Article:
Editor’s note: This article was initially published in The Daily Gazette, Swarthmore’s online, daily newspaper founded in Fall 1996. As of Fall 2018, the DG has merged with The Phoenix. See the about page to read more about the DG.
This weekend, Swarthmore’s Board of Managers voted on a budget for the 2016-2017 fiscal year which includes $300,000 devoted for a new carbon charge. Unrelated to this charge, the full cost of an academic year to students will rise by 3.5 percent and the financial aid budget will increase to 19 percent. There will also be additional changes in fundraising and endowment spending, among other areas.
A carbon charge, as proposed earlier by the Board of Managers, taxes carbon emissions to promote reductions in pollution. The college would put the money collected from the charge towards initiatives encouraging energy reduction and the use of renewable energy. An article posted on the College’s webpage and sent out in an electronic newsletter on Monday explained that “a working group of members of the faculty and staff” helped to design this plan.
The carbon charge will impose three subprograms. First of these is a price on all new construction based on the rate of $40 per metric ton of carbon dioxide. This has not yet been implemented, and an email from Director of Sustainability Aurora Winslade did not specify when it would begin, or whether or not it would affect current building projects. Additionally, approximately 0.5% of each department’s budget will be levied, beginning during the approaching fiscal year. This is not designed to affect salaries, but will be increased over time. Finally, the money gained, which is estimated to be $300,000 in the first year with these directives, will be put towards various projects aimed at reducing the College’s carbon footprint. Winslade will lead a committee to manage these funds.
Winslade wrote in an email, “A primary goal of this new policy, however, is to induce positive behavior change by making individuals’ carbon emissions more apparent and meaningful.” Over the next few years, programs will be released, including a student Presidential Sustainability Research Fellow initiative to be formally announced soon.
The Environmental Impact Committee met on Monday and discussed the new carbon charge. The committee works directly with Aurora Winslade to improve sustainability efforts. SGO Chair of Environmental Impact Bennett Parrish ’18 said the “committee overall is excited that the board made this decision. This is a big step forward for the board.”
The College’s announcement groups further specific changes in the budget into the categories of student charges, endowment spending, fundraising, and strategic initiatives. The increase in student charges will result in a full cost of $63,550 per academic year. The College also aims to increase endowment spending by 11.3 percent, approaching a total of five percent—the highest percentage of endowment permitted by the spending policy. Between this fall and 2020, the Board announced that it would like to raise $450 million through fundraising, as well as increase enrollment by 20 students for the next academic year. To meet the needs of the additional students, more faculty will be hired, and construction will continue around campus.
Board of Managers Member Harold Kalkstein ’78 clarified in an email that these changes do not directly result from the new carbon charge. He wrote, “Over the past 10 years tuition has increased each year somewhere between 3-4.5%/year as a function of the overall budget requirements of the college. The carbon charge is, in fact, a charge, taken against departmental budgets which have not been increased to offset the charge.”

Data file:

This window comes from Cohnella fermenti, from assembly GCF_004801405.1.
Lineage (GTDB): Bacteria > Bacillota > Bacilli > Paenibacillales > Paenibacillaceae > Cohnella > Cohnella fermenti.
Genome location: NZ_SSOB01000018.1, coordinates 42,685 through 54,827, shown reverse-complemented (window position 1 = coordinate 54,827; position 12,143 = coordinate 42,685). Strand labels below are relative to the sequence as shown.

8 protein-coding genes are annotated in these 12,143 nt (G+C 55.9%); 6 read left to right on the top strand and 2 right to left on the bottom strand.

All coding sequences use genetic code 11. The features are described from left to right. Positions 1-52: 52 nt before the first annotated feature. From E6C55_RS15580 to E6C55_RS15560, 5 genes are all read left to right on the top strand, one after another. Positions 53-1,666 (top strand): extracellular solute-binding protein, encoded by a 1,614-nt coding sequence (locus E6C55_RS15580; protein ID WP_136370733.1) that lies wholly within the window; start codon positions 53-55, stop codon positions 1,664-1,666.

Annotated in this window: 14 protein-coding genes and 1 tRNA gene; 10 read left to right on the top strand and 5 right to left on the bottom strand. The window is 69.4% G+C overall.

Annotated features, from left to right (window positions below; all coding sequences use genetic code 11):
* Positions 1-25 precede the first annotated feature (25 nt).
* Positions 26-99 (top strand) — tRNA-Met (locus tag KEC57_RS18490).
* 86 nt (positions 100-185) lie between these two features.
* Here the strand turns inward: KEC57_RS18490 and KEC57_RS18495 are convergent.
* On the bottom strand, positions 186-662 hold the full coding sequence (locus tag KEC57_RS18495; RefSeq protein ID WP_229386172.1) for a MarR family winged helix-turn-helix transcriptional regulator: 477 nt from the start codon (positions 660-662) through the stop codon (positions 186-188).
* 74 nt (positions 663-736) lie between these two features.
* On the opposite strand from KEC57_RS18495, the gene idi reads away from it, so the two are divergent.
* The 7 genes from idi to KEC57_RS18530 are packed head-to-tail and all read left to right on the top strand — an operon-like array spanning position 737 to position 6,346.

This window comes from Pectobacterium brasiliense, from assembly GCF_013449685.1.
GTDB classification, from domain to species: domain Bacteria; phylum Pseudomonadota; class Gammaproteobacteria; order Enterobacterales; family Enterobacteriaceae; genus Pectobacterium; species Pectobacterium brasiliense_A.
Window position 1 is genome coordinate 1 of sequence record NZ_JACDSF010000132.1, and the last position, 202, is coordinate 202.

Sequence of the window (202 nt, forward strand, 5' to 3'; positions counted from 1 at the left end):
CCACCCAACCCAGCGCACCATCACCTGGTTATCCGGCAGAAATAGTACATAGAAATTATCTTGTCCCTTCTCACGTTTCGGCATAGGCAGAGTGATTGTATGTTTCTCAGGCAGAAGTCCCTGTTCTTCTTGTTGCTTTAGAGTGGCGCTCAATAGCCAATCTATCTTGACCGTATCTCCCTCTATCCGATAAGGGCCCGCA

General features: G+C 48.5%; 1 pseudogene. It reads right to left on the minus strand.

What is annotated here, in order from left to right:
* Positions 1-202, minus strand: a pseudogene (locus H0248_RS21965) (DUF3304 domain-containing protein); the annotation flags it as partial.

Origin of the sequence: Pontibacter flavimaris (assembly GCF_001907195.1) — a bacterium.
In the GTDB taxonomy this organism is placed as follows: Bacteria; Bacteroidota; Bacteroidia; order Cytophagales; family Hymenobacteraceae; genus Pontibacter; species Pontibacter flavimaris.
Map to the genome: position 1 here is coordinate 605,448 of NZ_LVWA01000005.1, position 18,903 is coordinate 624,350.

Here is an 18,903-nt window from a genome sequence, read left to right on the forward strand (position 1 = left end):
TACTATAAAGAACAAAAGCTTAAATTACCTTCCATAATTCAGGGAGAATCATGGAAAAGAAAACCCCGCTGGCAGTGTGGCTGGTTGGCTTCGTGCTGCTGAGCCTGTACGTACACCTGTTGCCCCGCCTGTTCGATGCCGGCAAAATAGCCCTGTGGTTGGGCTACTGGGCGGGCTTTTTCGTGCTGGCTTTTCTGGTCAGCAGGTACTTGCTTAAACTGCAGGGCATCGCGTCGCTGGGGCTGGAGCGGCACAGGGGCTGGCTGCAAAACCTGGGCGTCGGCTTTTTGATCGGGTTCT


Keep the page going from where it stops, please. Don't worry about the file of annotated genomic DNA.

At the time of publication, the budget had not yet been posted on the Swarthmore College website.
UPDATE (10:39 a.m., February 23): Abby Saul ’19 commented on behalf of Mountain Justice, “I think it’s really important that we take every step possible to achieve a more equitable and sustainable future here at Swarthmore College not just for ourselves, but for our whole generation. And I think the carbon tax is a really good step towards that.” Saul continued to explain how important it is to use every tool at the College’s disposal to eliminate carbon pollution, including divestment. She recounted the resolutions put forth by students, faculty, alumni, and honorary degree recipients that support the movement.
In addition to divestment, Saul suggested that funds be used to reinvest in cleaner energy sources. Specifically, she noted the success of last weekend’s Serenity Soular party, and the importance of supporting organizations which affect local communities as well. She added, “I think it’s really clear […] that the board does care about creating a sustainable future for our generation and for the world. I just think they need to rethink some of the ways in which we can do that.”
CLARIFICATION (5:36 p.m., February 23): Board of Managers Member Harold Kalkstein ’78 clarified in an email exchange that the change in student charges is not a direct result of the added carbon charge. Clarifications have been made in the original article.
UPDATE (5:53 p.m., February 23): Vice President for Finance and Administration Gregory Brown commented that the 2016-2017 budget poses changes relating to, separately, the carbon charge and tuition. In response to the greater cost of attendance, he said, “Depending on financial need, much of that increase [in price] is going to be absorbed by increased aid.”
He expects to have a thorough explanation of the budget on the Swarthmore website by Monday, February 29.